Telly creatives let out a collective sigh of relief as artificial intelligence expert Demis Hassabis ruled out the possibility of computers replacing them any time soon.
“We are a long way from machines being truly creative,” said the founder of machine learning start-up DeepMind Technologies. But, Hassabis warned: “I don’t think it’s impossible.”
“Most people’s jobs in the audience are safe for a long time. I don’t think they’re going to be any [computer] directors of the quality of say Ridley Scott, if ever – that’s one of the last things that a computer will be able to do,” Hassabis continued. Humans, he added, have “aesthetic judgement”.
Hassabis – a child chess prodigy who programmed the popular game, Theme Park, at the age of 17 – was giving the second RTS/Institution of Engineering and Technology public lecture, held this year at the British Museum.
His subject was artificial intelligence, which he defined as “the science of making machines smart”. Hassabis accepted the invitation, partly he said, because “I love the idea of bringing together the RTS and the creative arts with the engineering [focus] of the IET”.
Channel 4 chief David Abraham asked whether Hassabis was working on recommendation engines. “We are looking at recommendation systems in all sorts of forms – it’s a very interesting area and something our technology is applicable to,” he replied.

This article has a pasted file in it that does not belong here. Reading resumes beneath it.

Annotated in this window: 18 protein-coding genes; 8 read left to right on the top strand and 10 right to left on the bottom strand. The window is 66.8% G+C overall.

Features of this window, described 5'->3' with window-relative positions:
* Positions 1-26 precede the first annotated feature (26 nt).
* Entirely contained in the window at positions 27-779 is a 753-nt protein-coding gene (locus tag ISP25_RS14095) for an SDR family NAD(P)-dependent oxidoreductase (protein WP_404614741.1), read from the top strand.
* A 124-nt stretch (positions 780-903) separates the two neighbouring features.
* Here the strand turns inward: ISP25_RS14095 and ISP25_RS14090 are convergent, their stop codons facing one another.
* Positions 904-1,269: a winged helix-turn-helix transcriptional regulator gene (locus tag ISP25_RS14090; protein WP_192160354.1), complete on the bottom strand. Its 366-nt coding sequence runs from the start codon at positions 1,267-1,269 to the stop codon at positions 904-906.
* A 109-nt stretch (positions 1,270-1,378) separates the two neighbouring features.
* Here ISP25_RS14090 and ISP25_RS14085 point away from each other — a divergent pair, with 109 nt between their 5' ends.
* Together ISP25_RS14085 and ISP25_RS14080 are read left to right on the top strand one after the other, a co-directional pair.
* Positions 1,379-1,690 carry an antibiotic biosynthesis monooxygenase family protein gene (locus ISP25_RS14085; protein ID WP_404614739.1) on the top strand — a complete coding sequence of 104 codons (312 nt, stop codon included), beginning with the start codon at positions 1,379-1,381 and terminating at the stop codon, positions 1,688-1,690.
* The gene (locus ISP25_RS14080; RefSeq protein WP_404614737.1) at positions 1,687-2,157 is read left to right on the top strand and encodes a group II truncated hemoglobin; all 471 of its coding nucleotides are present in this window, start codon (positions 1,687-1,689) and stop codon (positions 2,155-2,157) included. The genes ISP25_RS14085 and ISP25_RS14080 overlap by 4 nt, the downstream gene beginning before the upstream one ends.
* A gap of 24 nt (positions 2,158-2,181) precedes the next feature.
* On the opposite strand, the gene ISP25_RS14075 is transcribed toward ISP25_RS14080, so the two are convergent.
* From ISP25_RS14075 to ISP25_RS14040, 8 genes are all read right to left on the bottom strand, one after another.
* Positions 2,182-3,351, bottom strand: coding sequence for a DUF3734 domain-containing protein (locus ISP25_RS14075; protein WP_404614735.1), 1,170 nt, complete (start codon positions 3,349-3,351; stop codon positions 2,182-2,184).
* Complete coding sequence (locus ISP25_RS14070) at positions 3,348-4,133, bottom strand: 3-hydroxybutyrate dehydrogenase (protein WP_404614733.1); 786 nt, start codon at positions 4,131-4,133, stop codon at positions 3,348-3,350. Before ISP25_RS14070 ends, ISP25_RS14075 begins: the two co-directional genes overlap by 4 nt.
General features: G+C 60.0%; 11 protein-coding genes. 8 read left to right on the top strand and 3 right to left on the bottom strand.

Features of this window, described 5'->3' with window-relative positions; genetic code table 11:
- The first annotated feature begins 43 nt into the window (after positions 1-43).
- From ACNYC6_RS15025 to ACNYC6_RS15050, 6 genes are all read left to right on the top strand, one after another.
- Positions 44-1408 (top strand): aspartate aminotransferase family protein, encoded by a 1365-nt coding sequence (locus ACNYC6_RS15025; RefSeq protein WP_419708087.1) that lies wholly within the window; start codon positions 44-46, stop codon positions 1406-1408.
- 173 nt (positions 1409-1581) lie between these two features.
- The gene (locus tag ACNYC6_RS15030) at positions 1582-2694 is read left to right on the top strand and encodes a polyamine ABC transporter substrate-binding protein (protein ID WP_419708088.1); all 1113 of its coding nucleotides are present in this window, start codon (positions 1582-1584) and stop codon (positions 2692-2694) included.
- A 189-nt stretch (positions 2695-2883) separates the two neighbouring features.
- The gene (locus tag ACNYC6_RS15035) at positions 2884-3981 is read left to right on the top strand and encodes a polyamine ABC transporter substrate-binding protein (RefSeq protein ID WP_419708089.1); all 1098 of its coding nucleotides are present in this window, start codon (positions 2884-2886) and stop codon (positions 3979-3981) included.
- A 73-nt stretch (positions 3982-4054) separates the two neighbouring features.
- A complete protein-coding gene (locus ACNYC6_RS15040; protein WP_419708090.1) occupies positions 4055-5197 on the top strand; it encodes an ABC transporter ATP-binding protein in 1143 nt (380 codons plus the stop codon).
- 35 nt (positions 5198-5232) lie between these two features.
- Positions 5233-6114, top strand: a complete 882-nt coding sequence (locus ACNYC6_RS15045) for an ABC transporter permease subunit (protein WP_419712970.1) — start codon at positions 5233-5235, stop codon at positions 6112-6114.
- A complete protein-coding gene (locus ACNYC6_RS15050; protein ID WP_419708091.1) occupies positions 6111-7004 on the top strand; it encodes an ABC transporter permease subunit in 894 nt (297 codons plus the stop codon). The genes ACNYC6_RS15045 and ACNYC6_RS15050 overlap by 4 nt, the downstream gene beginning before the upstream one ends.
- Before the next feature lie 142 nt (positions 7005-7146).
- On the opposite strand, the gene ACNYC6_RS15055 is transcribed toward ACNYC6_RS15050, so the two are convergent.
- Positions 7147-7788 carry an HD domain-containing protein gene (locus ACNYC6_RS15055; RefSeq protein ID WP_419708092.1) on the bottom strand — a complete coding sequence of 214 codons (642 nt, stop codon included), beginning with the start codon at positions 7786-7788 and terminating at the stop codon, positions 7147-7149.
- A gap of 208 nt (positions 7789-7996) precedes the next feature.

The aim, Hassabis continued, was to “model user journeys in a way that delivers much more compelling content or recommendations. The current systems we have are not good enough.”
He predicted that new and better recommendation systems would be available in “four or five years”.
Hassabis identified “information overload” as one of the biggest problems facing society. “In the world of TV there are so many channels now and modes of watching things – how can [viewers] find what they are interested in?”
“Personalisation is one kind of technology that might help but it doesn’t really work because it’s based at the moment on quite primitive technology, which doesn’t give unique recommendations to what I would call [a person’s] long tail of interests.”
DeepMind was bought by Google for a reported £400m in January 2014. Hassabis defended the sale in response to a question from a member of the audience who pointed out that he had “taken the yankee dollar”.
“We decided to join forces with them, partly because the people high up at Google thought that [having] an ethics committee was a good idea. We had already ruled out obvious things like military or intelligence applications,” replied Hassabis.
Almost two years after the sale, Hassabis pointed out that DeepMind had kept its London headquarters. “We’ve invested in our research team in King’s Cross – the whole of DeepMind is still UK side. We work as a semi-autonomous unit.”
Hassabis, who is currently Vice President of Engineering at Google DeepMind and in charge of Google’s artificial intelligence projects, brought a wealth of academic qualification to the lecture. These included a double first in computer science from Cambridge University, a PhD in cognitive neuroscience from UCL and research stints at the Massachusetts Institute of Technology and Harvard.
BBC Worldwide chief Tim Davie chaired the lecture. “We are lucky enough to be enjoying another golden age of advancement that demands public engagement and debate,” he said. “Artificial intelligence in recent years has become one of the hottest topics, dominating the media and the imagination of the public.”
The inaugural RTS/IET lecture in May 2014 was given by technology entrepreneur Mike Lynch at the Royal Society in London.
Demis Hassabis gave the 2015 RTS/IET public lecture at the British Museum on 4 November. It was produced by Helen Scott.